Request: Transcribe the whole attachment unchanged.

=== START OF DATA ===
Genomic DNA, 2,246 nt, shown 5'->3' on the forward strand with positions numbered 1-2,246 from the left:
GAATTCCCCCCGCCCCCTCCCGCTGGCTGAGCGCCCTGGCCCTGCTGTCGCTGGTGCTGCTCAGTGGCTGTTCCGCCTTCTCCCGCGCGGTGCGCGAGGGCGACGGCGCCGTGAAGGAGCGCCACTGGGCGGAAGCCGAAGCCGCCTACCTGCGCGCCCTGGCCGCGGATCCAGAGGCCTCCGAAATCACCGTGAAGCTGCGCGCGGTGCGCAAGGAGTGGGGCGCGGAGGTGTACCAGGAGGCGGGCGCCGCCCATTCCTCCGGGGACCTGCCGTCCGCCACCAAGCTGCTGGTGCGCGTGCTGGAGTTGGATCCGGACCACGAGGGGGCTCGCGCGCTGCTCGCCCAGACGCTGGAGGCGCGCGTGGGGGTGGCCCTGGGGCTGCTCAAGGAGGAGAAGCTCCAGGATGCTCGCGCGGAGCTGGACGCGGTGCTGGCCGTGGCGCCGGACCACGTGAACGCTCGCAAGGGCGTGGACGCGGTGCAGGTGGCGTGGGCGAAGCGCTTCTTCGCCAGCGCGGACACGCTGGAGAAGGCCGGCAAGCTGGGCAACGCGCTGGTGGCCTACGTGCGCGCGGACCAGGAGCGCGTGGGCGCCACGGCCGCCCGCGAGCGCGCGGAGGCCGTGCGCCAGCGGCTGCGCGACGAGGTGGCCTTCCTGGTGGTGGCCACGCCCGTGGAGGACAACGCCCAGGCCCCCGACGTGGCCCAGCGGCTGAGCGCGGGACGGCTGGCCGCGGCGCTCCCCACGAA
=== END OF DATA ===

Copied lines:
Genomic DNA, 2,246 nt, shown 5'->3' on the forward strand with positions numbered 1-2,246 from the left:
GAATTCCCCCCGCCCCCTCCCGCTGGCTGAGCGCCCTGGCCCTGCTGTCGCTGGTGCTGCTCAGTGGCTGTTCCGCCTTCTCCCGCGCGGTGCGCGAGGGCGACGGCGCCGTGAAGGAGCGCCACTGGGCGGAAGCCGAAGCCGCCTACCTGCGCGCCCTGGCCGCGGATCCAGAGGCCTCCGAAATCACCGTGAAGCTGCGCGCGGTGCGCAAGGAGTGGGGCGCGGAGGTGTACCAGGAGGCGGGCGCCGCCCATTCCTCCGGGGACCTGCCGTCCGCCACCAAGCTGCTGGTGCGCGTGCTGGAGTTGGATCCGGACCACGAGGGGGCTCGCGCGCTGCTCGCCCAGACGCTGGAGGCGCGCGTGGGGGTGGCCCTGGGGCTGCTCAAGGAGGAGAAGCTCCAGGATGCTCGCGCGGAGCTGGACGCGGTGCTGGCCGTGGCGCCGGACCACGTGAACGCTCGCAAGGGCGTGGACGCGGTGCAGGTGGCGTGGGCGAAGCGCTTCTTCGCCAGCGCGGACACGCTGGAGAAGGCCGGCAAGCTGGGCAACGCGCTGGTGGCCTACGTGCGCGCGGACCAGGAGCGCGTGGGCGCCACGGCCGCCCGCGAGCGCGCGGAGGCCGTGCGCCAGCGGCTGCGCGACGAGGTGGCCTTCCTGGTGGTGGCCACGCCCGTGGAGGACAACGCCCAGGCCCCCGACGTGGCCCAGCGGCTGAGCGCGGGACGGCTGGCCGCGGCGCTCCCCACGAA